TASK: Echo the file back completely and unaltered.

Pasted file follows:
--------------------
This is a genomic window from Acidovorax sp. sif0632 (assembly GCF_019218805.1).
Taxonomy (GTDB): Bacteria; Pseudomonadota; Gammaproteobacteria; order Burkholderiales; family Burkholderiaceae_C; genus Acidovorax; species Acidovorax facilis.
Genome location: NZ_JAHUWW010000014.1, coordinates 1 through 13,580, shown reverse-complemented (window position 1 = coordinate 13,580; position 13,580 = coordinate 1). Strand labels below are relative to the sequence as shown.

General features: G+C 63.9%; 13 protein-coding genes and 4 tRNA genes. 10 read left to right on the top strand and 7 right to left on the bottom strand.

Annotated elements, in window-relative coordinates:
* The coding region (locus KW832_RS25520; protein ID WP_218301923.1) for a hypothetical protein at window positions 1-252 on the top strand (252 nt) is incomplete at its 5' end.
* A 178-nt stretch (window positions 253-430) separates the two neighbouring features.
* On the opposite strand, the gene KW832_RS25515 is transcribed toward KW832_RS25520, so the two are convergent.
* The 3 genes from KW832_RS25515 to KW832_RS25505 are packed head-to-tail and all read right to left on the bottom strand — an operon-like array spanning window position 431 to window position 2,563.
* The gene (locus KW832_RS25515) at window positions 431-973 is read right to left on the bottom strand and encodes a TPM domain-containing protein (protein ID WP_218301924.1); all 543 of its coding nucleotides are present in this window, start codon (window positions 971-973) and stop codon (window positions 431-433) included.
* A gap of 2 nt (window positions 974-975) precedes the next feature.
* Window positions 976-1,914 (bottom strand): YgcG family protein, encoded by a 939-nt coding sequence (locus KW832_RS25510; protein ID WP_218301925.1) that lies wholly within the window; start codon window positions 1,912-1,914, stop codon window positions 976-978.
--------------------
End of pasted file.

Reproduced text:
This is a genomic window from Acidovorax sp. sif0632 (assembly GCF_019218805.1).
Taxonomy (GTDB): Bacteria; Pseudomonadota; Gammaproteobacteria; order Burkholderiales; family Burkholderiaceae_C; genus Acidovorax; species Acidovorax facilis.
Genome location: NZ_JAHUWW010000014.1, coordinates 1 through 13,580, shown reverse-complemented (window position 1 = coordinate 13,580; position 13,580 = coordinate 1). Strand labels below are relative to the sequence as shown.

General features: G+C 63.9%; 13 protein-coding genes and 4 tRNA genes. 10 read left to right on the top strand and 7 right to left on the bottom strand.

Annotated elements, in window-relative coordinates:
* The coding region (locus KW832_RS25520; protein ID WP_218301923.1) for a hypothetical protein at window positions 1-252 on the top strand (252 nt) is incomplete at its 5' end.
* A 178-nt stretch (window positions 253-430) separates the two neighbouring features.
* On the opposite strand, the gene KW832_RS25515 is transcribed toward KW832_RS25520, so the two are convergent.
* The 3 genes from KW832_RS25515 to KW832_RS25505 are packed head-to-tail and all read right to left on the bottom strand — an operon-like array spanning window position 431 to window position 2,563.
* The gene (locus KW832_RS25515) at window positions 431-973 is read right to left on the bottom strand and encodes a TPM domain-containing protein (protein ID WP_218301924.1); all 543 of its coding nucleotides are present in this window, start codon (window positions 971-973) and stop codon (window positions 431-433) included.
* A gap of 2 nt (window positions 974-975) precedes the next feature.
* Window positions 976-1,914 (bottom strand): YgcG family protein, encoded by a 939-nt coding sequence (locus KW832_RS25510; protein ID WP_218301925.1) that lies wholly within the window; start codon window positions 1,912-1,914, stop codon window positions 976-978.